Objectives and Methods

This article presents some of the results of a research1 whose objectives attempted to identify: a) the extent to which Romanian adolescents have access to the Internet and the characteristics of this access; b) the patterns of using the Internet and the conveyance of a `portrait' of the Internet uses, of the place of the Internet consumption into the larger media consumption, on one hand, and in the customs of interpersonal communication, on the other hand; c) the effects the Internet has on young people, both on the personal plan, and on the plan of social micro-relationships, not to mention the wider plan of social life; d) the expectations towards the Internet - not only personal, relational and social ones, but also the expectations related to technological evolution.
The specific objectives of this paper are identifying: the frequency and the duration of adolescents use of the Internet, as well as determining the most frequent used applications; access to the Internet and the characteristics of it; the significance of the Internet for the Romanian adolescents (what does the Internet mean for them?).
The methods we used were specific both to the qualitative and quantitative research: in-depth interviews and sociological survey. Using the qualitative method, 30 respondents have been interviewed in-depth, chosen according to two main conditions: a) still studying in high-school; b) using the Internet. As both the qualitative and the quantitative researches aimed samples of respondents from Bucharest2, a third criterion was added: the respondents should live and study in Bucharest. Specific criteria for choosing the respondents consisted of independent variables, such as gender, year of study, profile of the high school3 . The interviews were conducted between March-June 2007.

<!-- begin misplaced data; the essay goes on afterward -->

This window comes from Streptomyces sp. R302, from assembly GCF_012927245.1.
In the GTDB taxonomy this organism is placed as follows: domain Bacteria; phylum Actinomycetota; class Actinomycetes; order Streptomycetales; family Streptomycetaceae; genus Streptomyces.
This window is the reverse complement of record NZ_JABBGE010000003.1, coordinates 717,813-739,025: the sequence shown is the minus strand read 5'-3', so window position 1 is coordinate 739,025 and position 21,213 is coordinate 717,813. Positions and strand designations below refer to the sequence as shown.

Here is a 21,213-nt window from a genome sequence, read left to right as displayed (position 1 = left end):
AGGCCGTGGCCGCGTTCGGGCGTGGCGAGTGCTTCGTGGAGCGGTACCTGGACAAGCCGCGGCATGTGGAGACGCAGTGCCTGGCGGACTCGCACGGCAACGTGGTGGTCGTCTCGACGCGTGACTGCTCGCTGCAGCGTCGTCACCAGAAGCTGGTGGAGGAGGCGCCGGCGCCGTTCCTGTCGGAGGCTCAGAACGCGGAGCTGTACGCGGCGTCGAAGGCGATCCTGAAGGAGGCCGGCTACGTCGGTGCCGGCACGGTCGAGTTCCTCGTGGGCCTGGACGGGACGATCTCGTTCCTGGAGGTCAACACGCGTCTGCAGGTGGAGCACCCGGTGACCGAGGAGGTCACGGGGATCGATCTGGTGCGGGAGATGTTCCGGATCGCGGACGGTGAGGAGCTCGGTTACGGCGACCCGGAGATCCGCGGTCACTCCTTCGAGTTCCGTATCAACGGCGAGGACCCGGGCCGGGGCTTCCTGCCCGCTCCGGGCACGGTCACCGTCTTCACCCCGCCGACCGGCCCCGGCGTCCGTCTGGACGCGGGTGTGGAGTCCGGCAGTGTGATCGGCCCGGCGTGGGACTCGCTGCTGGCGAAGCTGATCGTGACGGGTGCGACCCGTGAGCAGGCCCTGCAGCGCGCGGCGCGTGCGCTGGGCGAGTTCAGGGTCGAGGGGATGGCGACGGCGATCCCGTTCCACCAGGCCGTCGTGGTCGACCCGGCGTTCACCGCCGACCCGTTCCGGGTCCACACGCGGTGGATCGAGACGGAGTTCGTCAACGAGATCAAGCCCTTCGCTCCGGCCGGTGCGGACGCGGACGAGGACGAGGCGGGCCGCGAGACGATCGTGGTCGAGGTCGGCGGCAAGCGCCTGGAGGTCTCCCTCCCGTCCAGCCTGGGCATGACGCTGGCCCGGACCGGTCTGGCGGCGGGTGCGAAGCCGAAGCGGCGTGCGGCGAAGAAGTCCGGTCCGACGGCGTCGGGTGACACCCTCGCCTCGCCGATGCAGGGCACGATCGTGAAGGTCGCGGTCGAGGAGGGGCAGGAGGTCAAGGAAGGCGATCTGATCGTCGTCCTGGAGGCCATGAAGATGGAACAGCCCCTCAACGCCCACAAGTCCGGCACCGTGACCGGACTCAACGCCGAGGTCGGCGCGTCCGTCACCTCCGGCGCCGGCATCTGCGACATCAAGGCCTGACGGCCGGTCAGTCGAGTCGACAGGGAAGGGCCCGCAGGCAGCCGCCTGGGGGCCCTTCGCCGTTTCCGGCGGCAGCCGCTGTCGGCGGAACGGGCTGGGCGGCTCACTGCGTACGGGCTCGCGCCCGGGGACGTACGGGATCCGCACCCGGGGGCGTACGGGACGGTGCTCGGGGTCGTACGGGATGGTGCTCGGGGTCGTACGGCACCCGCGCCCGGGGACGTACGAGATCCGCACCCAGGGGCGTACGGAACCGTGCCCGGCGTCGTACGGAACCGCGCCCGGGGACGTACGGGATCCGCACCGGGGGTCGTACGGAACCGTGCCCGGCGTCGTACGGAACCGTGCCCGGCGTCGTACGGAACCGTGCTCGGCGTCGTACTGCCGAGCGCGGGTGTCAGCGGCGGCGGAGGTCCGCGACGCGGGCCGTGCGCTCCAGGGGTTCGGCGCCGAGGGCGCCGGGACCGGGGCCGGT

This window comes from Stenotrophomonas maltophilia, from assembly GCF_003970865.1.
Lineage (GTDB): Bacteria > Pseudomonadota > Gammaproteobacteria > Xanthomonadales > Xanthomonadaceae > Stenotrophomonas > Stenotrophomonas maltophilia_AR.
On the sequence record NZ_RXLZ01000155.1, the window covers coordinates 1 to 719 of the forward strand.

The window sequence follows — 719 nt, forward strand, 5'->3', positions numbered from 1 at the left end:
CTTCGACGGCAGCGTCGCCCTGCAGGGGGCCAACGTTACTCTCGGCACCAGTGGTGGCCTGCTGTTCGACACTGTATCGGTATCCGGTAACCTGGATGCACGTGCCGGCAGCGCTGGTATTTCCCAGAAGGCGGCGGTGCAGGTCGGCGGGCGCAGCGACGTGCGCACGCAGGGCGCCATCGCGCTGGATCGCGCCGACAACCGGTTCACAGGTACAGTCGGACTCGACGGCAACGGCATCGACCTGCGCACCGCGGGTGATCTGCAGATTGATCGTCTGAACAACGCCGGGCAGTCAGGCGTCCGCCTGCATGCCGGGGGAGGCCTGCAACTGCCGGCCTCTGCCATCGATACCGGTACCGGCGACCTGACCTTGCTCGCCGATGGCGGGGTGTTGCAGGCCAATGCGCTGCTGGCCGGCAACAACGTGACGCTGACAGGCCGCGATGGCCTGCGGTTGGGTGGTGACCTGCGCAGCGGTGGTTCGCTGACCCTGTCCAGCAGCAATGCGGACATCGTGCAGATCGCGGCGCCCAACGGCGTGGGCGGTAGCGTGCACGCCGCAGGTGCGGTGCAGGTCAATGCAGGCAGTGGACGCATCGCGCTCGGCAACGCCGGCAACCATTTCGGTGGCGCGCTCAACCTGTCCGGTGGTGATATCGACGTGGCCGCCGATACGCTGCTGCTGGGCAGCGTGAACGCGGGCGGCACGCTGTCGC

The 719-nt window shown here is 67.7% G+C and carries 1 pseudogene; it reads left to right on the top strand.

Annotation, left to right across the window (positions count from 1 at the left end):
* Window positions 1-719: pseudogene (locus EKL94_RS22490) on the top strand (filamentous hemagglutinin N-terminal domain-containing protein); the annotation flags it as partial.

The sociological survey was fulfilled on a representative sample of teenagers from Bucharest, and the sampling technique was the `strata' one. The sampling schema was complex, involving a bistadial sampling procedure, combined with proportional strata operations, cluster selection and random simple selection (standing for the last selection type). `The universe of the research' or the reference population was made up of adolescents living in Bucharest, studying in high school. `The strata' the sampling was based upon were: a) the form of education (highschool, with three variants: `day' education, `evening' education and reduced frequency, respectively vocational/professional schools); b) the year of study (with five subcategories - 9, 10, 11, 12 and 13) and c) the `profile' (with eight types/substrata - human sciences, real sciences, informatics, economic, artistic, sports and technology). The highschools where from the respondents have been selected, the classes (parallel classes, such as - A, B, C, D and so on), as well as the pupils who took part in the survey were selected by random allocation. The field survey was carried out in November 2007, in 60 highschools and vocational schools from Bucharest4, and the volume of the final samples reached 1008 subjects.


The frequency and the duration of adolescents use of the Internet

The results of both the qualitative and the quantitative research show the fact that adolescents can be considered `intense Internet consumers'. 29 out of 30 in-depth interviewees use the Internet daily, and our sociologic survey showed us that more than three quarters of the teenagers use the Internet daily.
Figure 1: The frequency of Internet use by adolescents (percents)5
Therefore, 75,8% of the subjects use the Internet daily, and almost 17% do not use it on a daily basis, but at least once a week they use the new medium (8,8% of them get online 4-6 times/week).
The data provided by the in-depth interviews allowed us to find out what is `hiding' behind these figures. Besides noticing that they use the Internet daily, we were interested to find out what this `every day' means. The qualitative research revealed the fact that the duration of using the internet varies from one hour to 10 or even 13 hours daily. Some of the in-depth interviewees were not able to estimate how much time they spend online: they state that their PC or laptop connected to the Internet is switched on `all day long', without using it continuously, because there are other activities going on during this time, or they stop using it in order to perform other activities6: